Setting Aside Some Time for Yourself

This was originally posted on on 2/16/2016.

Given that the past couple of days seemed to be all about Galentine’s Day and Valentine’s Day and generally focusing on relationships, I think it’s time that we put aside some time to focus on ourselves today.


This time of year can be difficult for a lot of people because of the heavily commercialized, heteronormative, couple-dominated holiday that is Valentine’s Day which excludes a great deal of people who don’t fit extremely narrow societal expectations.

That being said, I do appreciate the idea of stopping to think about the loved ones in our lives, appreciating them, and spending time with those we care about.

I just wish it didn’t have to be a specific day. I just wish it didn’t have to be a holiday that teaches young girls to feel bad about themselves if no one gives them chocolate and flowers.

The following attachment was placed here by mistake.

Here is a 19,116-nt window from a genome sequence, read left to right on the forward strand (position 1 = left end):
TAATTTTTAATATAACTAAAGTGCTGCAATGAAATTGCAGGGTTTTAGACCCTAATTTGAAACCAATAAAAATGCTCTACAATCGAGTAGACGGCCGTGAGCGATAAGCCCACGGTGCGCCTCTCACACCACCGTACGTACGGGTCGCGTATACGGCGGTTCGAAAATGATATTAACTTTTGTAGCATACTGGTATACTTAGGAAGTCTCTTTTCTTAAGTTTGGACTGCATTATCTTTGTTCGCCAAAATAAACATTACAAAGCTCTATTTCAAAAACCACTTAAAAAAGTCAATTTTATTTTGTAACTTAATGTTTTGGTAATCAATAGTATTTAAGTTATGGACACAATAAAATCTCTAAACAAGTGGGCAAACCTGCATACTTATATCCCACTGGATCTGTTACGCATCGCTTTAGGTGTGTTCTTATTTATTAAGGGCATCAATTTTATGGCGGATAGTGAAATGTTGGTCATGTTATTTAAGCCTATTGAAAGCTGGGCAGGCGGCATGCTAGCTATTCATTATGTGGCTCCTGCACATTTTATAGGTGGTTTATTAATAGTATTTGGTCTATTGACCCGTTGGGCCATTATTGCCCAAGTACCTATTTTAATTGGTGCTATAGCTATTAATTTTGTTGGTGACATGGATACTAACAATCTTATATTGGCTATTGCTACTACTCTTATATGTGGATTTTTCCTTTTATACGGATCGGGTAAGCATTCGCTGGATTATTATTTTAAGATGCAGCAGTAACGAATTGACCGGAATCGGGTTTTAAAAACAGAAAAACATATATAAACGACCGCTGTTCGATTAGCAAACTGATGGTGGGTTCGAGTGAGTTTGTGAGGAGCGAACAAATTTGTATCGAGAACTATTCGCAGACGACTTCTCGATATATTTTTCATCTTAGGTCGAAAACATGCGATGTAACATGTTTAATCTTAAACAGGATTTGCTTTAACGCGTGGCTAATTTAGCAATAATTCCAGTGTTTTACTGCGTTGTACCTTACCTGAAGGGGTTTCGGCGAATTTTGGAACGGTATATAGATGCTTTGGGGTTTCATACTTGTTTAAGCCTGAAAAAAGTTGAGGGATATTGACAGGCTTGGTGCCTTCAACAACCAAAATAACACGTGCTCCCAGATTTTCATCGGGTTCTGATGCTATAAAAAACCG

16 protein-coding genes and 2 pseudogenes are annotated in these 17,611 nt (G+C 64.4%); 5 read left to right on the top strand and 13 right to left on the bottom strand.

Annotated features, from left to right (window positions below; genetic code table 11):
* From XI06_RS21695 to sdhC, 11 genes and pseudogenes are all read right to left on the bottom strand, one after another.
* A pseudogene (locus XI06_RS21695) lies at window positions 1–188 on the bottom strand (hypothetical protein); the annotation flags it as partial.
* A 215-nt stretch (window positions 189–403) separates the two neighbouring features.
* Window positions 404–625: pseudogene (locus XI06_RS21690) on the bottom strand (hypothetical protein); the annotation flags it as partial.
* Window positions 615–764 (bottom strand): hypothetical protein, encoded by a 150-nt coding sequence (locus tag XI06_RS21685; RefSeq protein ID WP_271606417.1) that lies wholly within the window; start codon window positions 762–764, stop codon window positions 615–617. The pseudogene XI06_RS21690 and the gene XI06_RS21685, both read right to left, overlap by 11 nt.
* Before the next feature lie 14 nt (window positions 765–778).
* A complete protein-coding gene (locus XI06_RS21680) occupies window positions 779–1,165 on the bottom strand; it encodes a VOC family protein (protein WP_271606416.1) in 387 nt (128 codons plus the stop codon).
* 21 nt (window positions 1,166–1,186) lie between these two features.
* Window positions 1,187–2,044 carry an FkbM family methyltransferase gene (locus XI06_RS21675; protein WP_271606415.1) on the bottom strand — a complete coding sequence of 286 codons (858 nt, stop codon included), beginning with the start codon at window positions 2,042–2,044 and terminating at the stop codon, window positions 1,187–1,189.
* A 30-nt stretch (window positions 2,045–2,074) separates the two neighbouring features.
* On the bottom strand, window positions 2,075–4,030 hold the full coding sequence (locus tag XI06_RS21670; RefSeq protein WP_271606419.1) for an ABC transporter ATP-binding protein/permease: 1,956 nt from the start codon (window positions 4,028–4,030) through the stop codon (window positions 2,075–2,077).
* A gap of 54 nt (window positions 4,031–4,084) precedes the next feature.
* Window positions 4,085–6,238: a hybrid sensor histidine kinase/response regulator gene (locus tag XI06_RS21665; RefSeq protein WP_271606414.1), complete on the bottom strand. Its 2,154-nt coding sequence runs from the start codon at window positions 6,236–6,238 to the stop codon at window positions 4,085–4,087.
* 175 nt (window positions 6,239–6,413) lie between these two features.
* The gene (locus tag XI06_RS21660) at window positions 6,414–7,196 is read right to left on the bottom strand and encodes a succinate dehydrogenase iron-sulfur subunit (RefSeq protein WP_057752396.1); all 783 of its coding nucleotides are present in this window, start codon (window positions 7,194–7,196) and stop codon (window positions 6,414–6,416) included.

I’ve spent many Valentine’s Days with close friends—ordering food, watching Netflix, at little gatherings, and one time my friend and I bought a heart-shaped pizza. Taking the time to celebrate and appreciate these relationships and connections is worthwhile—but it can leave you tired at the end of the day and in need of some personal time at the end of the day.

This Valentine’s Day I spent half the day running on four hours of sleep and the other half sleeping. I don’t regret spending my Saturday in full Galentine’s Day swing with games, spaghetti, pink wine, and Harry Potter that continued late into the night—but I was very tired the next day and in need of recharge.